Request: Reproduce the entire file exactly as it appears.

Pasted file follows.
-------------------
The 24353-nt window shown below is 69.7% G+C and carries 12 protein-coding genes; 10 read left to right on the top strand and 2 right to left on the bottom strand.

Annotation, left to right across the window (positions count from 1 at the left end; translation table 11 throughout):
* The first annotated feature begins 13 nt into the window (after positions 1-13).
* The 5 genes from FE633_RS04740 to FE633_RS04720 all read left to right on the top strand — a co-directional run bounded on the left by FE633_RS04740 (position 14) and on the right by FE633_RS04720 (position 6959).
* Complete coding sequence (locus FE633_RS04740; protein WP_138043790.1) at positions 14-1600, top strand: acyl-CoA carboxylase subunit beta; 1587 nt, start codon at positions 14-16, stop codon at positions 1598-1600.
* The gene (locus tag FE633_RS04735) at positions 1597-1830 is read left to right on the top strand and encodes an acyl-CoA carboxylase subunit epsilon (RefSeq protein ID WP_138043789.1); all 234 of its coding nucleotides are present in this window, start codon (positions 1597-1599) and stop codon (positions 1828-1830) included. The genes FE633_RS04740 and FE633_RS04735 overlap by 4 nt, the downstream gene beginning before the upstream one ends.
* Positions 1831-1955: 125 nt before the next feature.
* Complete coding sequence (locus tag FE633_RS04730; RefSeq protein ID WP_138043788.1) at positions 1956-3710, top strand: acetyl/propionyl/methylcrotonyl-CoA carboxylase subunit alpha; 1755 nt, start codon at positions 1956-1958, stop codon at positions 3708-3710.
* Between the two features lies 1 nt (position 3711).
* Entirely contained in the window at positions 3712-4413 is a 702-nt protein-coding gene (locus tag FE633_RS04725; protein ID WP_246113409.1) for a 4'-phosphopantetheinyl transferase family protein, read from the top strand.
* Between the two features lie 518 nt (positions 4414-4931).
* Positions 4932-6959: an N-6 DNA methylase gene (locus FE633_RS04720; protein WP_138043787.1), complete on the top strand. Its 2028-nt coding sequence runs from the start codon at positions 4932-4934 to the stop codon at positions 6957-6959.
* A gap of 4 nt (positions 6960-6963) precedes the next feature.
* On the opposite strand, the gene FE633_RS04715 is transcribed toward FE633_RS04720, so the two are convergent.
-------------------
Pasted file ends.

The 24353-nt window shown below is 69.7% G+C and carries 12 protein-coding genes; 10 read left to right on the top strand and 2 right to left on the bottom strand.

Annotation, left to right across the window (positions count from 1 at the left end; translation table 11 throughout):
* The first annotated feature begins 13 nt into the window (after positions 1-13).
* The 5 genes from FE633_RS04740 to FE633_RS04720 all read left to right on the top strand — a co-directional run bounded on the left by FE633_RS04740 (position 14) and on the right by FE633_RS04720 (position 6959).
* Complete coding sequence (locus FE633_RS04740; protein WP_138043790.1) at positions 14-1600, top strand: acyl-CoA carboxylase subunit beta; 1587 nt, start codon at positions 14-16, stop codon at positions 1598-1600.
* The gene (locus tag FE633_RS04735) at positions 1597-1830 is read left to right on the top strand and encodes an acyl-CoA carboxylase subunit epsilon (RefSeq protein ID WP_138043789.1); all 234 of its coding nucleotides are present in this window, start codon (positions 1597-1599) and stop codon (positions 1828-1830) included. The genes FE633_RS04740 and FE633_RS04735 overlap by 4 nt, the downstream gene beginning before the upstream one ends.
* Positions 1831-1955: 125 nt before the next feature.
* Complete coding sequence (locus tag FE633_RS04730; RefSeq protein ID WP_138043788.1) at positions 1956-3710, top strand: acetyl/propionyl/methylcrotonyl-CoA carboxylase subunit alpha; 1755 nt, start codon at positions 1956-1958, stop codon at positions 3708-3710.
* Between the two features lies 1 nt (position 3711).
* Entirely contained in the window at positions 3712-4413 is a 702-nt protein-coding gene (locus tag FE633_RS04725; protein ID WP_246113409.1) for a 4'-phosphopantetheinyl transferase family protein, read from the top strand.
* Between the two features lie 518 nt (positions 4414-4931).
* Positions 4932-6959: an N-6 DNA methylase gene (locus FE633_RS04720; protein WP_138043787.1), complete on the top strand. Its 2028-nt coding sequence runs from the start codon at positions 4932-4934 to the stop codon at positions 6957-6959.
* A gap of 4 nt (positions 6960-6963) precedes the next feature.
* On the opposite strand, the gene FE633_RS04715 is transcribed toward FE633_RS04720, so the two are convergent.